people of Islington, and this week CAT catches up with London Youth’s Sport Development Officer, Jas Hothi to get his take on the course and how it is all going.
Hothi said: “I’ve been working in sports development for the past eight years and seen first-hand how sport can be used as a hook to engage young people, who may not necessarily be doing so well at school. The very same youth work principles are applied in this new Haynes Mechanix project, which gives young people the chance to learn a new skill and try something different in an environment where they are fully supported, by a staff team and their peers.
“My father owns a car electronics business so I have spent a lot of time in garages myself helping him out, holding the odd
tool or soldering an electrical connection. The knowledge I gained through working with my father has helped me to maintain my own car and help friends with their cars too. So I’m really glad to be involved with this new pilot project that supports young people to learn the same.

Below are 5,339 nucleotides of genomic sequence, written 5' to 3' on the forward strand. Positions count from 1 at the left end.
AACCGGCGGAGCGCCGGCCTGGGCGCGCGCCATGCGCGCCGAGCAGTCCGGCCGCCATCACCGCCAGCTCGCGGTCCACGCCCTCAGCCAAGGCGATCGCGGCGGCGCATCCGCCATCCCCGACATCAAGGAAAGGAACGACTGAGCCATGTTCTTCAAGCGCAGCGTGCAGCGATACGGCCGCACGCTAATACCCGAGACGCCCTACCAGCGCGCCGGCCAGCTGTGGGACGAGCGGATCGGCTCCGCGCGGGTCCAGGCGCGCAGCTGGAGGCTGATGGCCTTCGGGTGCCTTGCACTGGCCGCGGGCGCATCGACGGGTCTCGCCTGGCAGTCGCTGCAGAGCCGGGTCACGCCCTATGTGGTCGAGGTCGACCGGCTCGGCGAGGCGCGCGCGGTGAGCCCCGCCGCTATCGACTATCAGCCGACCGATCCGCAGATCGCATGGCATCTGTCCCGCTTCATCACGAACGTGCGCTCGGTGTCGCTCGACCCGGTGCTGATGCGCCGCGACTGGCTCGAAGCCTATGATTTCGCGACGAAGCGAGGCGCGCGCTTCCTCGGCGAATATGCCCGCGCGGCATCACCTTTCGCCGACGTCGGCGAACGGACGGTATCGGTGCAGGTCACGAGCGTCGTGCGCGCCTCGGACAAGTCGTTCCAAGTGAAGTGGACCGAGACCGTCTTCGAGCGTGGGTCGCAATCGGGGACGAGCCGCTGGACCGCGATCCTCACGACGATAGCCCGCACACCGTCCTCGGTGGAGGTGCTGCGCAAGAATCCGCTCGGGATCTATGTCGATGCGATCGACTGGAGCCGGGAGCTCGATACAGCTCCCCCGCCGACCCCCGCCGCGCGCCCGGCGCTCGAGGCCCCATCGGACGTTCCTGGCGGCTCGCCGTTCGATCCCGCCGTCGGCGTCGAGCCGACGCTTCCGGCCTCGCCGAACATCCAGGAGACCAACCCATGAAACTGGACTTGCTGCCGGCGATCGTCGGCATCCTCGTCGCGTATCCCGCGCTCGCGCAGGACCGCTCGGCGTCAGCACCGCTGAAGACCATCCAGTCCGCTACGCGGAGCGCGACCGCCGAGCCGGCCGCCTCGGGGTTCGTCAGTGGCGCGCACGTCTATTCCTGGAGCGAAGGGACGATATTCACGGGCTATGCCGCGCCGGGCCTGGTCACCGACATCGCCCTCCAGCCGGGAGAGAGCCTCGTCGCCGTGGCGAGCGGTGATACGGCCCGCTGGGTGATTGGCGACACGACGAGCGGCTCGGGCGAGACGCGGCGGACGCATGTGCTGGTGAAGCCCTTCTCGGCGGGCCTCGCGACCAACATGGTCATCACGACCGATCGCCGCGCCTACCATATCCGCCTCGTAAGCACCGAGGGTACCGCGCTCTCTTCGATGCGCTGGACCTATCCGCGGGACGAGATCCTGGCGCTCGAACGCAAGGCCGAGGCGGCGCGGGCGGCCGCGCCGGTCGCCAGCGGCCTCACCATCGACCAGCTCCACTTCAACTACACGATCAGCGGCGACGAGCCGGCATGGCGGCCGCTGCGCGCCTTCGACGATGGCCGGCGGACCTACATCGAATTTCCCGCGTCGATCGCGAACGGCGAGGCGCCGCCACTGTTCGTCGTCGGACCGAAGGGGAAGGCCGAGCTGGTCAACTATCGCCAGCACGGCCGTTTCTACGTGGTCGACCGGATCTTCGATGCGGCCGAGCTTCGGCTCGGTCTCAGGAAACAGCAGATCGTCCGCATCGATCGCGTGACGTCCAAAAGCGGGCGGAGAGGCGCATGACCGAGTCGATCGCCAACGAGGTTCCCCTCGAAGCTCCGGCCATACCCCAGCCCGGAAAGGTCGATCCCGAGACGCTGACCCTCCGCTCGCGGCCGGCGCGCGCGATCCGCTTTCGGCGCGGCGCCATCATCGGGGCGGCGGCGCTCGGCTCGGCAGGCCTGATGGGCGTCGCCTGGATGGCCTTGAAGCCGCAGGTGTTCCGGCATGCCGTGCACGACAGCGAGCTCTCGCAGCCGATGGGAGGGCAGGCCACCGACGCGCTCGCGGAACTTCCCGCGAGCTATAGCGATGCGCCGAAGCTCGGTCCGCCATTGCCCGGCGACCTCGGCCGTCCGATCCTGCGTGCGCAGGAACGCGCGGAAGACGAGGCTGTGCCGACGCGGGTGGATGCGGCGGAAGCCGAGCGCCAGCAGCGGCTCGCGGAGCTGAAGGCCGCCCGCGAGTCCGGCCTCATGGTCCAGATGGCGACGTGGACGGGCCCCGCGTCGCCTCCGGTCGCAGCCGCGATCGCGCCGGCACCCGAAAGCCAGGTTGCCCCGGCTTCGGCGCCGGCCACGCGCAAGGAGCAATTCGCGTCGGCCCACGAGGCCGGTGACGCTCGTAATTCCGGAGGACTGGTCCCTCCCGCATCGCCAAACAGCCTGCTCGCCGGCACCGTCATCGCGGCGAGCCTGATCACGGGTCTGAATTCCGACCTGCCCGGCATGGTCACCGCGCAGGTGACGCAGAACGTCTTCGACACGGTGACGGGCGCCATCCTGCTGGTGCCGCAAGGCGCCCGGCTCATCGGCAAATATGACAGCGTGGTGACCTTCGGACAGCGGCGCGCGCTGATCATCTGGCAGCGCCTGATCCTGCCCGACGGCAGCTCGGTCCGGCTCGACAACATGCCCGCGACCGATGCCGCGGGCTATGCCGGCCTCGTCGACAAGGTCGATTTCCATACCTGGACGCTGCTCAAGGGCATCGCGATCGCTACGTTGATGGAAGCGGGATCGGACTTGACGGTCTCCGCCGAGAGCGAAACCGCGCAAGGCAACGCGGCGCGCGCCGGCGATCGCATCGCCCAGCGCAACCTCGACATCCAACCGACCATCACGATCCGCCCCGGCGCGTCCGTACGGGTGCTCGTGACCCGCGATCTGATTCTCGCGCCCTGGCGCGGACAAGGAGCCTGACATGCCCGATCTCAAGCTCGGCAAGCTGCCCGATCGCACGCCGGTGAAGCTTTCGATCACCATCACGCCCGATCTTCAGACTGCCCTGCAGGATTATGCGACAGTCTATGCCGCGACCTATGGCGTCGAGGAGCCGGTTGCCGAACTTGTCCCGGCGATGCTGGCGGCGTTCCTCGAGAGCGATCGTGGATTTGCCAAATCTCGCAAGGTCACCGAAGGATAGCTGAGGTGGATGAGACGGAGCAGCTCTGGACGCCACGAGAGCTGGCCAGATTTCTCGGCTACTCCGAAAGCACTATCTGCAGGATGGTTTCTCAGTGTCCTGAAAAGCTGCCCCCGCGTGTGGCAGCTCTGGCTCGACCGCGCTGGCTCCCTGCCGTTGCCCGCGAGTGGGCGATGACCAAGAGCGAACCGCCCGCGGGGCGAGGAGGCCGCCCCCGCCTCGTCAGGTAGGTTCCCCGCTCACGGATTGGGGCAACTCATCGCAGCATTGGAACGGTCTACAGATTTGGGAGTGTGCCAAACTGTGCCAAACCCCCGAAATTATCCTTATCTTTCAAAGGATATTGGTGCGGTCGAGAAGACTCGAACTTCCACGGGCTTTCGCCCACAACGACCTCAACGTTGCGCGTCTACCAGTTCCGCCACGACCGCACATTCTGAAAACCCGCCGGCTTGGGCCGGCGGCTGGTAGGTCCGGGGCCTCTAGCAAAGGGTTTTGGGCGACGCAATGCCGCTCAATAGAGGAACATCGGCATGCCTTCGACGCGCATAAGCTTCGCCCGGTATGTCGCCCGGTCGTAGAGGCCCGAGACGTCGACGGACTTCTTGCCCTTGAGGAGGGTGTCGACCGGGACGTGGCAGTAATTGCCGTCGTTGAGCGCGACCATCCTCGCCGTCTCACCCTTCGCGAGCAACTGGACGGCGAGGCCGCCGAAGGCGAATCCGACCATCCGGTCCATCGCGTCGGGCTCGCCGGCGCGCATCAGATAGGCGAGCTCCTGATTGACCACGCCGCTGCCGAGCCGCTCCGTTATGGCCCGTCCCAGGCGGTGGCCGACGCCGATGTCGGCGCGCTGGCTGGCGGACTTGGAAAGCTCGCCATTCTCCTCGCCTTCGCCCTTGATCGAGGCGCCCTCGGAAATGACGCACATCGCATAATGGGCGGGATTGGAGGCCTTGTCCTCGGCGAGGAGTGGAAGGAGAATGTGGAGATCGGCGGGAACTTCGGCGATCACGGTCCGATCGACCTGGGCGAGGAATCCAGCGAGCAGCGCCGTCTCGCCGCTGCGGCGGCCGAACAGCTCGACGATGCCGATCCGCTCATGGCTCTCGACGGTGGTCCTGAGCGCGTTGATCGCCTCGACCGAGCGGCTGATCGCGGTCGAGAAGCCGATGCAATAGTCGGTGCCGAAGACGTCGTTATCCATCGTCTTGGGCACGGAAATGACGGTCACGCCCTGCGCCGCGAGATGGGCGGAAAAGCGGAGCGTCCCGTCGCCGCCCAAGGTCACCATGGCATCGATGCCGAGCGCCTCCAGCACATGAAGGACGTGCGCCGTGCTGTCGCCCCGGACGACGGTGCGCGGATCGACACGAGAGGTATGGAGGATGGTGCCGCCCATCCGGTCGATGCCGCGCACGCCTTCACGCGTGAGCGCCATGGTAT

“I’ve been really impressed with how keen the young people have been to learn and commit to this project. Over the past few weeks, they have arrived on time to all sessions and been fully engaged. And it’s not just all about the practical work. During the last session I observed young people recapping on their learning to date and discussing health and safety in the garage, how best to move around the car when jacked
up, the negative effects of low engine oil within the engine, and so on – all things they knew nothing about previously.
“When you’re 14 or 15 it’s not easy to know what you may want to do as a job. But through projects like Haynes Mechanix young people can test things out, get a qualification, and potentially develop a career out of it. If not, they’ll at least know how to maintain their own car one day, which is a skill I’m sure all of us appreciate.”